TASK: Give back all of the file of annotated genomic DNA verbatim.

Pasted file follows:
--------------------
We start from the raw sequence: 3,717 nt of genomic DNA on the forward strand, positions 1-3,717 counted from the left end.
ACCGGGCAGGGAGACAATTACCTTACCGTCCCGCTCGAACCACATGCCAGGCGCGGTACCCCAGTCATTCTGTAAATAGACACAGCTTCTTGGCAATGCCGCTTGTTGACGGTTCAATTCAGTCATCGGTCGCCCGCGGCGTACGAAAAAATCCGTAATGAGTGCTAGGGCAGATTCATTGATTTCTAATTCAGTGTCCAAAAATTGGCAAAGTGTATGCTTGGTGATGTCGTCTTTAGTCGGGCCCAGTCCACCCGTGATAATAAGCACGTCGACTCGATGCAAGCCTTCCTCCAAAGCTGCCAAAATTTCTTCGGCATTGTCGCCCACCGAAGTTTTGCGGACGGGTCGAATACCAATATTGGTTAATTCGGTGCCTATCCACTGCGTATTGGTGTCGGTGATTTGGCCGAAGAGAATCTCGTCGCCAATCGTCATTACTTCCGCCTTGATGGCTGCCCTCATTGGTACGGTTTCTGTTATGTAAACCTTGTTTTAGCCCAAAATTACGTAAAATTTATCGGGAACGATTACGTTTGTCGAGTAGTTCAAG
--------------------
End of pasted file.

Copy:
We start from the raw sequence: 3,717 nt of genomic DNA on the forward strand, positions 1-3,717 counted from the left end.
ACCGGGCAGGGAGACAATTACCTTACCGTCCCGCTCGAACCACATGCCAGGCGCGGTACCCCAGTCATTCTGTAAATAGACACAGCTTCTTGGCAATGCCGCTTGTTGACGGTTCAATTCAGTCATCGGTCGCCCGCGGCGTACGAAAAAATCCGTAATGAGTGCTAGGGCAGATTCATTGATTTCTAATTCAGTGTCCAAAAATTGGCAAAGTGTATGCTTGGTGATGTCGTCTTTAGTCGGGCCCAGTCCACCCGTGATAATAAGCACGTCGACTCGATGCAAGCCTTCCTCCAAAGCTGCCAAAATTTCTTCGGCATTGTCGCCCACCGAAGTTTTGCGGACGGGTCGAATACCAATATTGGTTAATTCGGTGCCTATCCACTGCGTATTGGTGTCGGTGATTTGGCCGAAGAGAATCTCGTCGCCAATCGTCATTACTTCCGCCTTGATGGCTGCCCTCATTGGTACGGTTTCTGTTATGTAAACCTTGTTTTAGCCCAAAATTACGTAAAATTTATCGGGAACGATTACGTTTGTCGAGTAGTTCAAG